Messy Church is a worldwide initiative to spread the gospel of Christ to children and their families in a friendly and informal way. It is an opportunity to let God’s word be heard to those who might not be able to get to regular Church and through the provision of a hot meal after the craft activities and story, is a way to ensure those who attend are both spiritually and physically full. A very popular outreach initiative for St Marks in Pennington, our Messy Church features an active congregation who are experiencing God’s teachings in a new and exciting way.
We offer a two-course, home-cooked meal for those in our community who would like the opportunity to share a meal with friends. Perhaps family have moved away, friends have passed on and of course neighbours nowadays are happier to keep to themselves than socialise with those next door. It’s open to any, faith or not, and brings people together in a friendly and warm environment.
Vegetable garden project
Below the east window of the church, just past the memorial garden, is a small plot of land that has been given over to growing fruit and vegetables. The project has taken off and developed as more vegetables are shared out. Our aim is to increase our production so we can share the produce in the village.
Fetes and bazaars
Of course, what parish church doesn’t offer a summer fête, a winter bazaar or the like? It’s a traditional image people hold of how a church reaches out to the community but it’s an important one. With fun and games for kids, tombolas, raffles and stalls selling used but still useful items, it’s a great way to bring the community together.
With the hustle and bustle of modern life, where the working day for many starts on the train to work and carries on into home on the evening, it’s of no surprise that many of us feel pressured. We meet every month at St Marks and offer a quiet space to let our brains recharge – allowing our minds the chance to put those daily niggles and worries into perspective. Again, open to all – and offering a truly perfect way to wind down and recharge for the busy week.
Strictly Come Crafting
Our craft group meets twice a month in the Church Centre and is opened to anyone – bring along a project you’re working on, or ask for some help to improve basic skills. Only £2 per person for two and a half hours of conversation and crafting, with homemade cake and a hot drink thrown in.
Helping couples prepare for their wedding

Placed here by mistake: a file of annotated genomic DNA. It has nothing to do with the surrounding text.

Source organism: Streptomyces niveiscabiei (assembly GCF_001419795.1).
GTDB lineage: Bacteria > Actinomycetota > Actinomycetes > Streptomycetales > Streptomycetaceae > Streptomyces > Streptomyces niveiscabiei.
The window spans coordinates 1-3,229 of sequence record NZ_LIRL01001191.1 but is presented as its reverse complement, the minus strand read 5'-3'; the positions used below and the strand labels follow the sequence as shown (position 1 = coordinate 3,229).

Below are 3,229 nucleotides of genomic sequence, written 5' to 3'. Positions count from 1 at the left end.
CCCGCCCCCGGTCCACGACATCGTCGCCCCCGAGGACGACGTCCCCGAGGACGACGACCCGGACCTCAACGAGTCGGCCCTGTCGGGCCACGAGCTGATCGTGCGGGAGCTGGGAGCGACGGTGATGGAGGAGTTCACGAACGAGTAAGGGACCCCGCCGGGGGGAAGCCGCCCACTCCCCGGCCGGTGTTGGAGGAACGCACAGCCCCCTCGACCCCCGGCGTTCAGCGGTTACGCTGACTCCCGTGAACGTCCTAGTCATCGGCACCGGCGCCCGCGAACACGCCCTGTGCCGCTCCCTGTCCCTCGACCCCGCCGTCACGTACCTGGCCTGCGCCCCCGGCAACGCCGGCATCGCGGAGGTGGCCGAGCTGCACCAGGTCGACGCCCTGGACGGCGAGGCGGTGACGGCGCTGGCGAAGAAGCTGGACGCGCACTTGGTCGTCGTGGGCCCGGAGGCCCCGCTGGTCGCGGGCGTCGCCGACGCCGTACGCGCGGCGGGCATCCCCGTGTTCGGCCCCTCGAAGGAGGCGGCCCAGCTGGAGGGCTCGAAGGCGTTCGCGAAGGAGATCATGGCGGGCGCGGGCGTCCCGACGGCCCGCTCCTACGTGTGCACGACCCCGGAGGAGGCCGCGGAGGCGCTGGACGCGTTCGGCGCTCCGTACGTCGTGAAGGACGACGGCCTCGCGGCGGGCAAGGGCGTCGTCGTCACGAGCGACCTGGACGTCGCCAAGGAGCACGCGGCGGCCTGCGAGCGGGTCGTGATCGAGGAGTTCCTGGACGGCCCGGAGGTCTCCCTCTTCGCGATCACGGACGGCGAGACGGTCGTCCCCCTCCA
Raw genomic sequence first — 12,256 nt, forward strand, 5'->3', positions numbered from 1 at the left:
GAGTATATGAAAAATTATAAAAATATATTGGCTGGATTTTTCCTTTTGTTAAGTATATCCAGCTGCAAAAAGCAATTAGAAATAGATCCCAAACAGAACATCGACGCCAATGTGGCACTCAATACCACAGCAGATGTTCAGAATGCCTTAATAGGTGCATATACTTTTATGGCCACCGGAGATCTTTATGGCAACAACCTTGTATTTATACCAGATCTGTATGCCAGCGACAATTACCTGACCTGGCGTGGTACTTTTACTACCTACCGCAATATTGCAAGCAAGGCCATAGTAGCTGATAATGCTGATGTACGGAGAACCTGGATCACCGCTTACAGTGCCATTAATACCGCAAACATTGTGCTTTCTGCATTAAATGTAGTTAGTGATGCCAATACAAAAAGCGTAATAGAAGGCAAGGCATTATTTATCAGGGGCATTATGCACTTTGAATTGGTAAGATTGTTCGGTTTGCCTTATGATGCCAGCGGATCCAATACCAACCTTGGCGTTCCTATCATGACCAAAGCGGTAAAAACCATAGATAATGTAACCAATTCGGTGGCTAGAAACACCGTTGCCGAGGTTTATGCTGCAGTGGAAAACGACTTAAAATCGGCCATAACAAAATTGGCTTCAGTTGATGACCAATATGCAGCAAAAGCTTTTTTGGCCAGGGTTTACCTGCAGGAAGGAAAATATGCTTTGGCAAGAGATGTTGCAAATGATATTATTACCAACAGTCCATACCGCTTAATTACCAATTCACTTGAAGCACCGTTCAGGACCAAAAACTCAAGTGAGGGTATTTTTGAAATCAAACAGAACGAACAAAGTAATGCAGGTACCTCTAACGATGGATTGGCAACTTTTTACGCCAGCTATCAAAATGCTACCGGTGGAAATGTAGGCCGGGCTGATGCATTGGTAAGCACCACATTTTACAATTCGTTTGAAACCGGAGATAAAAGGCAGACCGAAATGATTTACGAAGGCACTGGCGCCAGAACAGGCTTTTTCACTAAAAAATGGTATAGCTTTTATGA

Sadly, at what should be such a happy time, we have to accept that almost half of all marriages contracted this year will end in divorce. Having a time of preparation can help iron out some of the bumps that might otherwise trip us up, in those early years of marriage. Marriage preparation may sound dull, but ours isn’t – think ‘Mr and Mrs’!
Providing support for those who have lost loved ones
As anyone who has been bereaved knows, it’s the time after the funeral which can be the most difficult. Our clergy follow-up all funerals to ensure that support is available to those families who need it.
Lay pastors – otherwise known as parish visitors – work under the leadership of Christine Scott. We are a group of volunteers from St Marks who accept requests for our time from those within our community. Our aim is to visit anyone who is lonely, have been bereaved or simply need somebody to talk to them on an informal basis. Many of those we visit are not church goers and there is no religious agenda – for many, it’s simply a friendly face and accepting ear to listen. Do you want to help – or would you like for us to visit with you? click here to contact us.
The Street Pastors is a nationwide ‘Churches Together’ endeavour, to offer support to anyone in society who need it. Generally out on the highstreet of local cities, towns and villages, they are a simply a friendly face to those who need someone to talk to – be they lonely, homeless or simply the worse for wear after a night on the town!
An email to St Marks answers fully why this initiative is so important; the simple offer of a helping hand can mean a big difference to those in need:
“on Saturday night (22/07/15) myself, boyfriend and 7 month old baby were stranded on the A337 between Lymington and New Milton for 2.5 hours in the dark and wet when our car broke down. The street pastors came across us and waited with us until the breakdown recovery came. They supplied us with water, sweets and most important reassurance and support. I just want to say thank you. It was a very distressing situation especially due to having such a young child with us but the street pastors made things better by just being there. Keep up the amazing work that you do. Helen , Jon and baby Ellis xx”
Assemblies, properly called ‘collective worship’ are a requirement of every school, whether or not they are a ‘church school’. PJS is, of course, a church school, and our clergy lead worship there at least once each week. The county junior school also kindly invites us to speak to the children once each half-term. Several requests for baptism, from the children themselves, has come out of this contact, and parents welcome the informal teaching their children receive. Both the infant and junior schools regularly come into church at times of celebration.